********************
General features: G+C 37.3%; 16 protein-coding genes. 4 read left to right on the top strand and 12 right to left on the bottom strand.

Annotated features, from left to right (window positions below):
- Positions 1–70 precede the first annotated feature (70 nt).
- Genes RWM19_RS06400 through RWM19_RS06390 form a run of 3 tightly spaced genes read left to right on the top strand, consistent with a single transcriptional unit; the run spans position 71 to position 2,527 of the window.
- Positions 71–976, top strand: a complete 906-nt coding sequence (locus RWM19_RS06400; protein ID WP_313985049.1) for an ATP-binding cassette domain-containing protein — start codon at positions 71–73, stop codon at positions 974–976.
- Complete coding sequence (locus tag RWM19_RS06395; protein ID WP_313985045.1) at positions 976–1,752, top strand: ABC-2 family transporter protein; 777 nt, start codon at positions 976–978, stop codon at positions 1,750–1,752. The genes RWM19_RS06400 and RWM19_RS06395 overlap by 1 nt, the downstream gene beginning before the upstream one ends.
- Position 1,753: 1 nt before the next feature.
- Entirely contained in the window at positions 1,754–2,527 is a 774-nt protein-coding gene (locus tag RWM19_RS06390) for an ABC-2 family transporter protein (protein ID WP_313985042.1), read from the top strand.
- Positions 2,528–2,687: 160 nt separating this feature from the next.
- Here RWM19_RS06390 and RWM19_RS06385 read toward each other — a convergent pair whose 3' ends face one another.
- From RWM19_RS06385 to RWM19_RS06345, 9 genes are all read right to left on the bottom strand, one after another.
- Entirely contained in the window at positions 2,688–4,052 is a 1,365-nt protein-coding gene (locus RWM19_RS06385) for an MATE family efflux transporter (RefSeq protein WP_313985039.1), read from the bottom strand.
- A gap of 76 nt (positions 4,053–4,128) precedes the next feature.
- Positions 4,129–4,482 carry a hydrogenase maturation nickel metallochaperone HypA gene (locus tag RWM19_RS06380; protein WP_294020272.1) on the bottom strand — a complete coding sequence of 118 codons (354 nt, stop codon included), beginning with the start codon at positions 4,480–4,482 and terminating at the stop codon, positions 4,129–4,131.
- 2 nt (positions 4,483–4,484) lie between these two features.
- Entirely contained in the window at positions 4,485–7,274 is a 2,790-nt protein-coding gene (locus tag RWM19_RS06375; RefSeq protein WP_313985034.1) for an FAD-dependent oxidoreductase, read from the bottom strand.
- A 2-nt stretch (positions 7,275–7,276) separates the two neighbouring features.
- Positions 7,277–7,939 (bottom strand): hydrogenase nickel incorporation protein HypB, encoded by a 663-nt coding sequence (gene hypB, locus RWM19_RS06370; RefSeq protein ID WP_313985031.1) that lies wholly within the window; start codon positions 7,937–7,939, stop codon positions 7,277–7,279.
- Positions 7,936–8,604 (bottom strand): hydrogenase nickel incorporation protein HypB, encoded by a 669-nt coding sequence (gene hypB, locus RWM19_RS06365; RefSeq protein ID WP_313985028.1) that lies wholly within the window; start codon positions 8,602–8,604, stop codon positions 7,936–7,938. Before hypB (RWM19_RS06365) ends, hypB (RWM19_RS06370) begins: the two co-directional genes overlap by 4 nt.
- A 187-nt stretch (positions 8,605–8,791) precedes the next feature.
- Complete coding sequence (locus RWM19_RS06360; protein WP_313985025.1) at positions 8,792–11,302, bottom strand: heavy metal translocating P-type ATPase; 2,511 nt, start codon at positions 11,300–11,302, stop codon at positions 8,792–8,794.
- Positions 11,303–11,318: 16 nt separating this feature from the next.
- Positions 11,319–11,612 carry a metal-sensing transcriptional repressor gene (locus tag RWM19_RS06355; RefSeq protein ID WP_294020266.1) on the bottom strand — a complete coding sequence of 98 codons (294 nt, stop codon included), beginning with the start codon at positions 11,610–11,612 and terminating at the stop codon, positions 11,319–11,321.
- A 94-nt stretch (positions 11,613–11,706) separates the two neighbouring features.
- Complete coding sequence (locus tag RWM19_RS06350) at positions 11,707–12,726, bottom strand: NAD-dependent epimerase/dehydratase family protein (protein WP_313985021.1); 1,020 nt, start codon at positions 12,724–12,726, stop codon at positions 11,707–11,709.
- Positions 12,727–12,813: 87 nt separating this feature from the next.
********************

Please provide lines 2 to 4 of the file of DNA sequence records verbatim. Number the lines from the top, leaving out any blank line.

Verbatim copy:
Annotated features, from left to right (window positions below):
- Positions 1–70 precede the first annotated feature (70 nt).
- Genes RWM19_RS06400 through RWM19_RS06390 form a run of 3 tightly spaced genes read left to right on the top strand, consistent with a single transcriptional unit; the run spans position 71 to position 2,527 of the window.